Over the hours, we slowly approached the building where the auditions were held. A little past noon, we finally entered the “castle”..We were still standing in line but at least we now were out of the August sun. After another hour, the show’s staff handed out forms and questionnaires to complete. The form was intended to reassure the producers and their lawyers that I had no relatives or suspicious connections on the show or with any of the show’s sponsors. (You apparently are not allowed friends in advertising.) I was also required to divulge that I had been on Jeopardy: no one wants a game show hustler. In addition to a statistical miracle, I now was praying for a statute of limitations.

In contrast to the rigid legalese of the form, the questionnaire was cloyingly whimsical. It sought endearing personalities among the applicants by asking “What would you do if you won a million dollars?” and “What was the most embarrassing moment of your life?”   For the million dollar query, I replied “I would ask my wife how we were spending it. As long as I have cable television and a freezer full of ice cream, I wouldn’t have any further questions.” As for the most embarrassing moment of my life, I answered, “I have yet to be convicted of a crime, so I haven’t had that moment. So far my life has been only a series of minor martyrdoms.” The questionnaire also asked “Tell us something about yourself that no one else knows.” Unfortunately, I don’t seem to have any fetishes or undiagnosed psychoses, and I really wasn’t prepared to fabricate any. The contestant coordinators had to be satisfied with my sincere sarcasm.

Finally, we were assigned our battalions–at least 150 contestants per group– and led into the auditorium where Medieval Times normally holds its banquets, jousts and possible reenactments of the bubonic plague. For the first time in six hours, we had the luxury of sitting. Each of us received an ID number, a pencil, an answer sheet and a sealed test. We were informed that the test consisted of 30 answers, multiple-choice, and we had ten minutes to complete it. Starting now: Britney Spears; white blood cells; Bernie Mac; Jane Austen. Time’s up.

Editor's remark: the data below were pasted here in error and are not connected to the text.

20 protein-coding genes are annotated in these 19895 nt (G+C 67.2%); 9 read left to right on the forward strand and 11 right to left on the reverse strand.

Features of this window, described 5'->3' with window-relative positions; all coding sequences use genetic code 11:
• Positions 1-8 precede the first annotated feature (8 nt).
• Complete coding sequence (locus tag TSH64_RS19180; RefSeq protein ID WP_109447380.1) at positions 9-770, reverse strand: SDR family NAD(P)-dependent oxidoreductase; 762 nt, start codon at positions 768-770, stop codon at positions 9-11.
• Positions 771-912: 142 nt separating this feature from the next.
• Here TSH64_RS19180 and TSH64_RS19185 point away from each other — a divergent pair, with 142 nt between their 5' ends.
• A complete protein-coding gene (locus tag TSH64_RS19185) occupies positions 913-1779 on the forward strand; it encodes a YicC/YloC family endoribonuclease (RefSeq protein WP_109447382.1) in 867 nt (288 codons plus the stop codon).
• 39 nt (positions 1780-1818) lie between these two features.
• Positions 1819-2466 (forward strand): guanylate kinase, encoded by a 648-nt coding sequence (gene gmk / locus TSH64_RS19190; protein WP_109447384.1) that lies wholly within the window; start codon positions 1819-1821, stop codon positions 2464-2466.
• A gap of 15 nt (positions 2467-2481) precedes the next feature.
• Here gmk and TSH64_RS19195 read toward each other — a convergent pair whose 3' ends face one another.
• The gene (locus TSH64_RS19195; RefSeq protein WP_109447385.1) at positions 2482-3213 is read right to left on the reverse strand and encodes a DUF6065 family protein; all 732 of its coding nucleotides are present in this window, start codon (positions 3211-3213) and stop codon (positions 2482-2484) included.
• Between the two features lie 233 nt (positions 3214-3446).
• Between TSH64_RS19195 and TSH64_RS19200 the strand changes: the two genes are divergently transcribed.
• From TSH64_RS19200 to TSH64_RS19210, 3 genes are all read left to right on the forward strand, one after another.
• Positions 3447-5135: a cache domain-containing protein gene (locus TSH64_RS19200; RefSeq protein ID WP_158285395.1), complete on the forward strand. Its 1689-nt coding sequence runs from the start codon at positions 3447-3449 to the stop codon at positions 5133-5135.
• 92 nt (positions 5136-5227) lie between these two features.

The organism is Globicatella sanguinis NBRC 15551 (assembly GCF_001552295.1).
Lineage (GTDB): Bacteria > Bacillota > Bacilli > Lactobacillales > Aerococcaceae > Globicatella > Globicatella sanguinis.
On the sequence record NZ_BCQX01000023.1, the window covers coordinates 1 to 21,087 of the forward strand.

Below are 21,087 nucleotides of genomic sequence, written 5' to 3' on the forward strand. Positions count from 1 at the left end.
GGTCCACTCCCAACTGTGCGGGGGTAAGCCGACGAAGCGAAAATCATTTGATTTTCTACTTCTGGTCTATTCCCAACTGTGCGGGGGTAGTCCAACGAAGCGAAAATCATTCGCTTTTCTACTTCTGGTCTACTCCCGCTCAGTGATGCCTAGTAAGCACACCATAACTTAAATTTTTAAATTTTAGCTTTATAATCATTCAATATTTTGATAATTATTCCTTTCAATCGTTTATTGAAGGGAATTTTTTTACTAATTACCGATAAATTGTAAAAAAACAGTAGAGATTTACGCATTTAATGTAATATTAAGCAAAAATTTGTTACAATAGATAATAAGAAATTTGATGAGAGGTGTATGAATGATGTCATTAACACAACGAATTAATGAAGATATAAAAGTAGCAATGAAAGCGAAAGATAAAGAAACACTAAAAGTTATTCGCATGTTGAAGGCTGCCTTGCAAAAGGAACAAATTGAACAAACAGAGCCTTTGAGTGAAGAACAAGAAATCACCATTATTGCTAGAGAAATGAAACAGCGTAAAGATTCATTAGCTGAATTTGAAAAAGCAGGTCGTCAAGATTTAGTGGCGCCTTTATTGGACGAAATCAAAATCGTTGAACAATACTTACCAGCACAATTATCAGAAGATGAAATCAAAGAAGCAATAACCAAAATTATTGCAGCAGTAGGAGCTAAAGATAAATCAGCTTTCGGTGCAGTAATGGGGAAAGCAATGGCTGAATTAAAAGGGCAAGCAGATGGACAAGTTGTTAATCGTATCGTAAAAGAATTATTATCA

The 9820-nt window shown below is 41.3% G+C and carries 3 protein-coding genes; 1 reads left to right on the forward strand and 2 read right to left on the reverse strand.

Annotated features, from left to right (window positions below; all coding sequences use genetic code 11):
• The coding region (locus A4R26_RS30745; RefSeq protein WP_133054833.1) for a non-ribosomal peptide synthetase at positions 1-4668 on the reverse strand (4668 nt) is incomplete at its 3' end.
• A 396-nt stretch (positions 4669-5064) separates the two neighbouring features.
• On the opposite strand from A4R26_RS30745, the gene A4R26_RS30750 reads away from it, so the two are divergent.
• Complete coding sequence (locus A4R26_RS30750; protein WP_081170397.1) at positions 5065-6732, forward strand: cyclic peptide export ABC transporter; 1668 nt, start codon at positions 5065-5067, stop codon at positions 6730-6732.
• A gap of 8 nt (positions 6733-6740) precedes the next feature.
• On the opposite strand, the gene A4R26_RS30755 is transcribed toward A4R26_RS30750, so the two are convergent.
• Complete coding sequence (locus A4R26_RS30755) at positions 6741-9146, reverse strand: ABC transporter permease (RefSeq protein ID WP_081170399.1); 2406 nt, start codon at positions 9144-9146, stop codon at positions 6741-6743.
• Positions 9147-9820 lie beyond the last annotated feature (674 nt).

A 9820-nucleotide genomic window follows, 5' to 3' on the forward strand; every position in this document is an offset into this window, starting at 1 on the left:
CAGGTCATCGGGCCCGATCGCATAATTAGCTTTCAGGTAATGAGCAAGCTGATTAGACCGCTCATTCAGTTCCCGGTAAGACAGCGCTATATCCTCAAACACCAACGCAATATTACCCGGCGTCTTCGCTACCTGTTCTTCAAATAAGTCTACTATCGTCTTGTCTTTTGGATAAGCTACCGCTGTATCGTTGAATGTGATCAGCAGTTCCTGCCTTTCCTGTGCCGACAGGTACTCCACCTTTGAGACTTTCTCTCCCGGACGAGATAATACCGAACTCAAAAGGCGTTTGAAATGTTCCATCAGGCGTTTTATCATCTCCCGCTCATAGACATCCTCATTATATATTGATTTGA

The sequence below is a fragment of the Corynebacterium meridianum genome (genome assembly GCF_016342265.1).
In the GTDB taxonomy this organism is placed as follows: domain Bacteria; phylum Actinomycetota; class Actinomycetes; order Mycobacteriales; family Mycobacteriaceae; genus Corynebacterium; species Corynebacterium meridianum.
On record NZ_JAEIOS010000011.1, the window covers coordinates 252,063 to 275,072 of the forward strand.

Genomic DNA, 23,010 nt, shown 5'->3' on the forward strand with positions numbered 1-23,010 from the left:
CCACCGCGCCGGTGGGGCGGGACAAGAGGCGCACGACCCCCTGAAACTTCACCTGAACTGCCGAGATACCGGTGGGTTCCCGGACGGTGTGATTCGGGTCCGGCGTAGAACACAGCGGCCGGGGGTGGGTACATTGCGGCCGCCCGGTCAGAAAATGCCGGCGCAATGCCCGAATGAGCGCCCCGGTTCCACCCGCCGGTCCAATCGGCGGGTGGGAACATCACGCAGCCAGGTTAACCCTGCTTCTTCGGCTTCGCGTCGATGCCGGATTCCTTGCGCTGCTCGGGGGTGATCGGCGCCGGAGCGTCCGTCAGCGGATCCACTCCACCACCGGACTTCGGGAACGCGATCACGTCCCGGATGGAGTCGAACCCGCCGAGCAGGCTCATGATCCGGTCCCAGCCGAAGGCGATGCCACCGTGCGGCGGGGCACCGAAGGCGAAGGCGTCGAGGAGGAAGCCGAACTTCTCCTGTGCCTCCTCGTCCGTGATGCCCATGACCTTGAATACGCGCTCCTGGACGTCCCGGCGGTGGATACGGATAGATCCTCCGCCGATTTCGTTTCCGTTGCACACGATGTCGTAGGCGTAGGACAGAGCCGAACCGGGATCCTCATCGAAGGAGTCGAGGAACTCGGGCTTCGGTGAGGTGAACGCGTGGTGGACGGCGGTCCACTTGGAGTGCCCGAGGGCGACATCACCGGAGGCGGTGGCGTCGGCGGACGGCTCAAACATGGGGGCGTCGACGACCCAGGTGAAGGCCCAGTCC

Then we had to wait to for the results. Talking among ourselves, we did our scoring and evaluations. “Was that Mae West?” “Oh, it’s the retina.” “Are you sure it was Paris?” If there were any doubts, one fellow would use his Blackberry to ascertain the correct answer. Yes, it definitely was “Casablanca”.  Finally, a staff member read aloud the ID numbers. Yes, I had passed; would I have written this if I hadn’t?  Of my “band of brothers”  only the Chicago fireman joined me as a survivor. Of the entire battalion, some two dozen passed the test. We were told to go across the building for our interviews with the contestant coordinators.

And once again we were standing and waiting. Add another 30 minutes to the Purgatory. Three staff members of Millionaire interrogated hundreds of us to determine who–if any–would end up sitting next to Meredith. All of that interviewing must be draining. My interrogator could not bother to mask his boredom and indifference. He was seated, and next to him was a pitcher of cola and a box of cookies. But what was my fatigue and hunger compared to his ennui. He did not bother to look at my questionnaire. The interview was basically “Hello, what do you do for a living, good luck and goodbye.” His callousness was dismaying. Was I lucky that he refrained from physical abuse? Actually, if he had flung the cola in my face, I could have used the nourishment.

I staggered out of the building and began the mile-long trek to my car. That humiliating dismissal probably was the appropriate end to a draining, miserable experience. This was the type of day that inspires a satirist as soon as I recuperate. And I now have an understanding of the great mystery of “Who Wants to Be a Millionaire.” Why do its contestants always seem so dippy and spent? I realize that they once were bright and vibrant; but the auditions have left them blithering, exhausted wrecks.